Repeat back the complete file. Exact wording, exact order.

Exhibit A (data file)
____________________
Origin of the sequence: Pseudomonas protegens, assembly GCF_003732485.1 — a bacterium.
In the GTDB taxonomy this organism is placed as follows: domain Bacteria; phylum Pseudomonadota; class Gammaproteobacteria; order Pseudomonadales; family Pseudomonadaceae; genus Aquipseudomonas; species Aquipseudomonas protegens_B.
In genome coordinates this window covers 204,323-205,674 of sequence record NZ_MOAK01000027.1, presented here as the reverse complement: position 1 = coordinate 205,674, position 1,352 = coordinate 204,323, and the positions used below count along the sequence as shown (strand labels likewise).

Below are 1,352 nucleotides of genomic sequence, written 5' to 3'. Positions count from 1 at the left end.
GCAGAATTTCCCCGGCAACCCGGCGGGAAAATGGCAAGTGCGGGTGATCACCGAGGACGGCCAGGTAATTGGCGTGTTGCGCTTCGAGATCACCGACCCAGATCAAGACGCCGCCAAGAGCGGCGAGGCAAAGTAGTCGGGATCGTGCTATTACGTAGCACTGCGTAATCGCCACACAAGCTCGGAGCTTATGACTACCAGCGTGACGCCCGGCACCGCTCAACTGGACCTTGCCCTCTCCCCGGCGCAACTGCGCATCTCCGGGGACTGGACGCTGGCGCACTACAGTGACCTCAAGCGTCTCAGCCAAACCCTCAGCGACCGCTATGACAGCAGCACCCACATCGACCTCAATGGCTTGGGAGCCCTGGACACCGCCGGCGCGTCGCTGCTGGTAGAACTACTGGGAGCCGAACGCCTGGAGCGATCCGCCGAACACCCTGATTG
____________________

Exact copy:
Origin of the sequence: Pseudomonas protegens, assembly GCF_003732485.1 — a bacterium.
In the GTDB taxonomy this organism is placed as follows: domain Bacteria; phylum Pseudomonadota; class Gammaproteobacteria; order Pseudomonadales; family Pseudomonadaceae; genus Aquipseudomonas; species Aquipseudomonas protegens_B.
In genome coordinates this window covers 204,323-205,674 of sequence record NZ_MOAK01000027.1, presented here as the reverse complement: position 1 = coordinate 205,674, position 1,352 = coordinate 204,323, and the positions used below count along the sequence as shown (strand labels likewise).

Below are 1,352 nucleotides of genomic sequence, written 5' to 3'. Positions count from 1 at the left end.
GCAGAATTTCCCCGGCAACCCGGCGGGAAAATGGCAAGTGCGGGTGATCACCGAGGACGGCCAGGTAATTGGCGTGTTGCGCTTCGAGATCACCGACCCAGATCAAGACGCCGCCAAGAGCGGCGAGGCAAAGTAGTCGGGATCGTGCTATTACGTAGCACTGCGTAATCGCCACACAAGCTCGGAGCTTATGACTACCAGCGTGACGCCCGGCACCGCTCAACTGGACCTTGCCCTCTCCCCGGCGCAACTGCGCATCTCCGGGGACTGGACGCTGGCGCACTACAGTGACCTCAAGCGTCTCAGCCAAACCCTCAGCGACCGCTATGACAGCAGCACCCACATCGACCTCAATGGCTTGGGAGCCCTGGACACCGCCGGCGCGTCGCTGCTGGTAGAACTACTGGGAGCCGAACGCCTGGAGCGATCCGCCGAACACCCTGATTG